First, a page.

Expect ZZ Top’s forthcoming new Rick Rubin-helmed recording to have a lean, old-school feel — similar, in a way, Mescalero, but with fewer tracks, according to Billy Gibbons.
That 2003 return-to-form release, ZZ Top’s most recent studio project, was stuffed with 16 tracks, while the band is thinking this as-yet-untitled new offering will be more like 10. In other words, the album may be long awaited, but it won’t be too long.
Gibbons and ZZ Top bassist Dusty Hill are set to induct the late guitarist Freddie King into the Rock and Roll Hall of Fame on April 14 in Cleveland. They’ll then be launching the Gang of Outlaws tour, with scheduled summer appearances alongside 3 Doors Down and Gretchen Wilson, beginning on May 25.
No word yet on whether the Rubin project will appear before then, though some new music is expected to find its way onto the set list. Complete announced tour information is below.
As for the length of Mescalero, Gibbons now says: “In today’s game that’s a bit overwhelming. You’re in this netherworld of trying to guess what the next move is in the record business, but I think by and large a 10-song offering is par for the course,” according to Billboard.com. “Any more than that is a little overwhelming, any less than that somebody says, ‘Where’s my 10th song?’ So it’s probably going to be a game of pick and choose.”
Here’s a look back at our recent thoughts on ZZ Top. Click through the titles for complete reviews …
ZZ TOP – LIVE IN GERMANY (2011): When ZZ Top, tearing through “Waiting for the Bus,” howls “have mercy!” in tandem, I’m right there with them. It’s been easy to forget what this band sounded like before pasting a sheen of MTV-approved synthesizers over their nasty little amalgam of blues, rock and long-haired Texas-bred don’t-give-a-damn. Not anymore: Recorded in 1980, when ZZ Top was arguably at the peak of its powers, Live in Germany finds ZZ Top digging waist deep into a groove. Then neck deep. Then all the way down — and they get there just one song later, on “Jesus Just Left Chicago,” which sounds like Blind Lemon Jefferson hooked up to a blown transformer. It’s hard, at times, to believe all of this sound, all of this fearless music making, is coming from just three guys. I would’ve lost a lot of money to any one who bet me that furry guitars and “TV Dinners” were just over the horizon.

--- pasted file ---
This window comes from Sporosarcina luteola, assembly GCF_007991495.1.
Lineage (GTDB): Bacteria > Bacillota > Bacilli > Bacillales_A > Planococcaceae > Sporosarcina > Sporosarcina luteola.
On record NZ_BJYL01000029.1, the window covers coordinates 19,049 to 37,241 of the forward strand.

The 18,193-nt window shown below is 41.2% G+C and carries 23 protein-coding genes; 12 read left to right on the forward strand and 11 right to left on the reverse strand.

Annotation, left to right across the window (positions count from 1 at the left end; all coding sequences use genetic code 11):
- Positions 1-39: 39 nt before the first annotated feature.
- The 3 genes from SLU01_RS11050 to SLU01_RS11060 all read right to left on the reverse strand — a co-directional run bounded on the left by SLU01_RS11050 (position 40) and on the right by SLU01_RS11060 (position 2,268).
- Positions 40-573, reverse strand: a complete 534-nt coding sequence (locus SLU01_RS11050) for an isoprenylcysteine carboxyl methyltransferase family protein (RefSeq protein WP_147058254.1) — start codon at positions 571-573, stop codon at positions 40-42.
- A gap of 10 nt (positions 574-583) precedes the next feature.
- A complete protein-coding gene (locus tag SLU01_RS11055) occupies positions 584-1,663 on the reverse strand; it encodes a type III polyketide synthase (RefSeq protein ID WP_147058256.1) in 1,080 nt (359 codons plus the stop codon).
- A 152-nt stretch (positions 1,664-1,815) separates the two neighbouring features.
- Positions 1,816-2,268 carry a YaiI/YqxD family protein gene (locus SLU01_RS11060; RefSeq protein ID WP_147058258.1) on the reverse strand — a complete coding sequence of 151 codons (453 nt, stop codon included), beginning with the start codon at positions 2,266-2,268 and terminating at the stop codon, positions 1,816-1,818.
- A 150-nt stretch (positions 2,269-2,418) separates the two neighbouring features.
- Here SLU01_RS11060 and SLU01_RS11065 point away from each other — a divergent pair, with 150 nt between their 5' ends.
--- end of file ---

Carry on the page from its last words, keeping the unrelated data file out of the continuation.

ZZ TOP – MESCALERO (2003): “Tush” is one of those tunes that always made us reach for the volume knob. It just couldn’t be turned up too loud. The distorted blues/rock guitar, the not quite over-the-top vocals and the blistering lead guitar. Then, shortly after the dawn of MTV, somethin’ funny happened. ZZ Top just exploded. That little ‘ole band from Texas put out Eliminator, made a few videos and went on to be considered one of MTV’s pioneering artists. I basically lost track of the bearded ones, sadly figuring that they were done. As much as I try to ride it out with my old favorites, this time it seemed like that well had run dry. But then, in 2003, I saw a review for a new ZZ Top album. Steeling myself for the usual “they’re all washed up” screed, I popped open the review link to discover that, hey, Mikey liked it! So, I bought myself ZZ Top’s Mescalero. Now this is the real thing. Huge, distorted rhythm guitar, grizzled bluesy vocals, in-the-pocket drumming and snarling guitar leads.
FORGOTTEN SERIES: MOVING SIDEWALKS FEATURING ZZ TOP’S BILLY GIBBONS – FLASH (1969): Best remembered as the band that featured guitarist Billy Gibbons, who eventually reaped universal fame with ZZ Top, the Moving Sidewalks were actually a very popular local act hailing from Houston, Texas. A hot live attraction, they produced a few singles and a full-length album during their stint. Originally released on the Tantara label in 1969, Flash (reissued by Akarma Records in 2000) provides ample servings of heavy psychedelic-blues rock cuisine. The Moving Sidewalks were especially enamored with Jimi Hendrix, and such a fixation religiously invades their material. Soulful vocals, dazzling riffs, bursts of distorted feedback and patches of cosmic impressions shamelessly ape the lauded performer. The admiration was mutual, however, as Jimi publicly praised Billy, calling him his favorite new guitar player, after catching a Moving Sidewalks show.